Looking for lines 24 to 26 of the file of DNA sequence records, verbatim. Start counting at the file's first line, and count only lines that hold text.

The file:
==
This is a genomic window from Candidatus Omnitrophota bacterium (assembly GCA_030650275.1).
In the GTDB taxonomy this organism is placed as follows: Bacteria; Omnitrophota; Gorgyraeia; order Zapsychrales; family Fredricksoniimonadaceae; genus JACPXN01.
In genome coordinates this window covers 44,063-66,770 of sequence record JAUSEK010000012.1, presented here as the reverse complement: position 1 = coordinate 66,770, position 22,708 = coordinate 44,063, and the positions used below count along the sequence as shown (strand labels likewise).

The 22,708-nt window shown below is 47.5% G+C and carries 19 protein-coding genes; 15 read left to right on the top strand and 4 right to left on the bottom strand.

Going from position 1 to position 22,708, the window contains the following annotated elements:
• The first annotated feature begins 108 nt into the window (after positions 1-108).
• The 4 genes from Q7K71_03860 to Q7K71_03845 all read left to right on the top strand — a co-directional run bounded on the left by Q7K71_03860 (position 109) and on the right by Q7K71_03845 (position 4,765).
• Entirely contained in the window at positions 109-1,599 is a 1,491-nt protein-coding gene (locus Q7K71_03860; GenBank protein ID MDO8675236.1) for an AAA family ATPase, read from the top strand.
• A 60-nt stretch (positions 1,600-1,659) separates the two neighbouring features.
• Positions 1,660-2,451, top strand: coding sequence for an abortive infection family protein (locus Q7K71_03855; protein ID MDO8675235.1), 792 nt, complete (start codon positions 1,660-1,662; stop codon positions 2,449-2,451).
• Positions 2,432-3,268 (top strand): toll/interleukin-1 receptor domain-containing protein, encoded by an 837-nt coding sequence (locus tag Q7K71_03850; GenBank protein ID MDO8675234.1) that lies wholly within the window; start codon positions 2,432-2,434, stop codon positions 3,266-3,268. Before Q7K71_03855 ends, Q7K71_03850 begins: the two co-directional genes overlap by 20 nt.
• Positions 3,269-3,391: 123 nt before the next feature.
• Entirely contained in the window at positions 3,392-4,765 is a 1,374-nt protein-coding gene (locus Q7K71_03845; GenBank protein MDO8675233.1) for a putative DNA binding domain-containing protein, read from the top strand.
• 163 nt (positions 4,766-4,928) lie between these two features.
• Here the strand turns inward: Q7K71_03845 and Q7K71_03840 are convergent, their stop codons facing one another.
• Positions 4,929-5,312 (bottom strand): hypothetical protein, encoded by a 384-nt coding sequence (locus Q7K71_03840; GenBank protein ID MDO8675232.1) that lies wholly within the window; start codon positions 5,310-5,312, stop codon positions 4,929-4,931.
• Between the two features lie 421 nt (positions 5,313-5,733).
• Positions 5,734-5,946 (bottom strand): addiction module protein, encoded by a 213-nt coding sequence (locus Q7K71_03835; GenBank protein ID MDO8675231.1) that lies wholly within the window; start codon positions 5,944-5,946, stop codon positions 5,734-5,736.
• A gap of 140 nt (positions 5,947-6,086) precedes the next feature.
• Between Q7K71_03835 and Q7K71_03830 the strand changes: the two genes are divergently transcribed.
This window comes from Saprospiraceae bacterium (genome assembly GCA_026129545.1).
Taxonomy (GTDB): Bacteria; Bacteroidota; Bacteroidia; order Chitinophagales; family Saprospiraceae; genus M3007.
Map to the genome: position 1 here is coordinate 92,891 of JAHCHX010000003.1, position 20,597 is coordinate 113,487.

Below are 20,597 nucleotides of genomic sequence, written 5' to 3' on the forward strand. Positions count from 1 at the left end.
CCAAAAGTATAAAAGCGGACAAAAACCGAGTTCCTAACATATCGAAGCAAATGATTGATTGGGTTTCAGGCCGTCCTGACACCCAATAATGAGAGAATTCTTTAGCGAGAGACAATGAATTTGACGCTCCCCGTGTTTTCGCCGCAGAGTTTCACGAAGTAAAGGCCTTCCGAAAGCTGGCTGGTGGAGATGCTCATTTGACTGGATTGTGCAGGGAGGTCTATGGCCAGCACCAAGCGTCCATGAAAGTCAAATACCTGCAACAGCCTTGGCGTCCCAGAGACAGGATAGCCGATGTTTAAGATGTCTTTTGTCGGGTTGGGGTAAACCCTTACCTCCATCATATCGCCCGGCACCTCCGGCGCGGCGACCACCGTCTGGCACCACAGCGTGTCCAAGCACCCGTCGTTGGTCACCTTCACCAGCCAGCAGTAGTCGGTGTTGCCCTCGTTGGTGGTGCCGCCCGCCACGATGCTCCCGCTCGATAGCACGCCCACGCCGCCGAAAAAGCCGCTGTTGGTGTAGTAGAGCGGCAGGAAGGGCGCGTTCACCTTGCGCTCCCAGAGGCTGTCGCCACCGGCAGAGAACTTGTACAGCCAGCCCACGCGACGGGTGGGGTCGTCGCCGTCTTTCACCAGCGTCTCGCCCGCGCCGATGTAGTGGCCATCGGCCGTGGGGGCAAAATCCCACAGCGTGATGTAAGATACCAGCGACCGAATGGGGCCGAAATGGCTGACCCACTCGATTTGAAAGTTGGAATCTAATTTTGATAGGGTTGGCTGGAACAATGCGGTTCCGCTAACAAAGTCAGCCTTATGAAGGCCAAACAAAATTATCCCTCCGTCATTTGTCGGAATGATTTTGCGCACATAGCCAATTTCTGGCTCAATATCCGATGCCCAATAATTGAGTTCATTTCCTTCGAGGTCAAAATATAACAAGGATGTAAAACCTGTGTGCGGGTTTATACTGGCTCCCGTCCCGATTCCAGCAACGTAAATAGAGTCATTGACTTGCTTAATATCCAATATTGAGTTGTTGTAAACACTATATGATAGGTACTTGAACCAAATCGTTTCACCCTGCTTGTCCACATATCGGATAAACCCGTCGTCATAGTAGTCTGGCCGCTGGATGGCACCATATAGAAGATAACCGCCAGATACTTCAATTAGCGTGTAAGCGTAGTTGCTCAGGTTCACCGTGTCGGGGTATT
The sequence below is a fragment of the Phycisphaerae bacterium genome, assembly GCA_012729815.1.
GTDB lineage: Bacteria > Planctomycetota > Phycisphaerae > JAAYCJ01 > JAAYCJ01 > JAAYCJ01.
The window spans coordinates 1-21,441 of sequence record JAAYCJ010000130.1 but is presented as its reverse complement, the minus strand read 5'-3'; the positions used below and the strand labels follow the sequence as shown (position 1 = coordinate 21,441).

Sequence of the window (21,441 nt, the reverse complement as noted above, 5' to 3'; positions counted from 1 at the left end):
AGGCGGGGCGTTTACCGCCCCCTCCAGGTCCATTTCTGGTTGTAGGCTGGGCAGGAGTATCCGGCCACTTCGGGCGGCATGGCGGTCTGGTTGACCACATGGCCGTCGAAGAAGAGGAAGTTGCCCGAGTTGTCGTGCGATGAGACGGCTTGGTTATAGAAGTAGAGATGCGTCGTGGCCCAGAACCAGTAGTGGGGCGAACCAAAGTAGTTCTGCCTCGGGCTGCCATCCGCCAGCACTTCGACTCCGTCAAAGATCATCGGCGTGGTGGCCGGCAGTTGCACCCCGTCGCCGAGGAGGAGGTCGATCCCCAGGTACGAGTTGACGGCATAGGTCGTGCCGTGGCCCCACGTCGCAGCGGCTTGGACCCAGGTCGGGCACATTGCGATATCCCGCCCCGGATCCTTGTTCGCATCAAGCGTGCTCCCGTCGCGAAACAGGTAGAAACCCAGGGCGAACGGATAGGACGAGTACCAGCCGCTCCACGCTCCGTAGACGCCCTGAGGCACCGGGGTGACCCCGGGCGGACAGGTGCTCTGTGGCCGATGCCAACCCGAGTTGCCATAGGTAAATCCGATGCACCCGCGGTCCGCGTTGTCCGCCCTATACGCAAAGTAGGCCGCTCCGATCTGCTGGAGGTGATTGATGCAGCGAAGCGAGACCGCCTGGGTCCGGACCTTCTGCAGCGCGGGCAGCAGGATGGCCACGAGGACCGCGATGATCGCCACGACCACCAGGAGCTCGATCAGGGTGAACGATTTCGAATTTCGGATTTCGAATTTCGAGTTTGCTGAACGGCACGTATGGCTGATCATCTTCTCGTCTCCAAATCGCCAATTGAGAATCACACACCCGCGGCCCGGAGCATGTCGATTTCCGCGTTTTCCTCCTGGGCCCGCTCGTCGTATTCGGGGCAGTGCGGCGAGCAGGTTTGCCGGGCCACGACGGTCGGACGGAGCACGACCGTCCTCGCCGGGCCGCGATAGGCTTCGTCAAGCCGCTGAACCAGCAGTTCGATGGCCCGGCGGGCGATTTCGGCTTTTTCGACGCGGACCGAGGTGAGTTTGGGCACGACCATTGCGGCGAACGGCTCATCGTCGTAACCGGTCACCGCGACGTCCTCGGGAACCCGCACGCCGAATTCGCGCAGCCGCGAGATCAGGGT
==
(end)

Below are 20,597 nucleotides of genomic sequence, written 5' to 3' on the forward strand. Positions count from 1 at the left end.
CCAAAAGTATAAAAGCGGACAAAAACCGAGTTCCTAACATATCGAAGCAAATGATTGATTGGGTTTCAGGCCGTCCTGACACCCAATAATGAGAGAATTCTTTAGCGAGAGACAATGAATTTGACGCTCCCCGTGTTTTCGCCGCAGAGTTTCACGAAGTAAAGGCCTTCCGAAAGCTGGCTGGTGGAGATGCTCATTTGACTGGATTGTGCAGGGAGGTCTATGGCCAGCACCAAGCGTCCATGAAAGTCAAATACCTGCAACAGCCTTGGCGTCCCAGAGACAGGATAGCCGATGTTTAAGATGTCTTTTGTCGGGTTGGGGTAAACCCTTACCTCCATCATATCGCCCGGCACCTCCGGCGCGGCGACCACCGTCTGGCACCACAGCGTGTCCAAGCACCCGTCGTTGGTCACCTTCACCAGCCAGCAGTAGTCGGTGTTGCCCTCGTTGGTGGTGCCGCCCGCCACGATGCTCCCGCTCGATAGCACGCCCACGCCGCCGAAAAAGCCGCTGTTGGTGTAGTAGAGCGGCAGGAAGGGCGCGTTCACCTTGCGCTCCCAGAGGCTGTCGCCACCGGCAGAGAACTTGTACAGCCAGCCCACGCGACGGGTGGGGTCGTCGCCGTCTTTCACCAGCGTCTCGCCCGCGCCGATGTAGTGGCCATCGGCCGTGGGGGCAAAATCCCACAGCGTGATGTAAGATACCAGCGACCGAATGGGGCCGAAATGGCTGACCCACTCGATTTGAAAGTTGGAATCTAATTTTGATAGGGTTGGCTGGAACAATGCGGTTCCGCTAACAAAGTCAGCCTTATGAAGGCCAAACAAAATTATCCCTCCGTCATTTGTCGGAATGATTTTGCGCACATAGCCAATTTCTGGCTCAATATCCGATGCCCAATAATTGAGTTCATTTCCTTCGAGGTCAAAATATAACAAGGATGTAAAACCTGTGTGCGGGTTTATACTGGCTCCCGTCCCGATTCCAGCAACGTAAATAGAGTCATTGACTTGCTTAATATCCAATATTGAGTTGTTGTAAACACTATATGATAGGTACTTGAACCAAATCGTTTCACCCTGCTTGTCCACATATCGGATAAACCCGTCGTCATAGTAGTCTGGCCGCTGGATGGCACCATATAGAAGATAACCGCCAGATACTTCAATTAGCGTGTAAGCGTAGTTGCTCAGGTTCACCGTGTCGGGGTATT
The sequence below is a fragment of the Phycisphaerae bacterium genome, assembly GCA_012729815.1.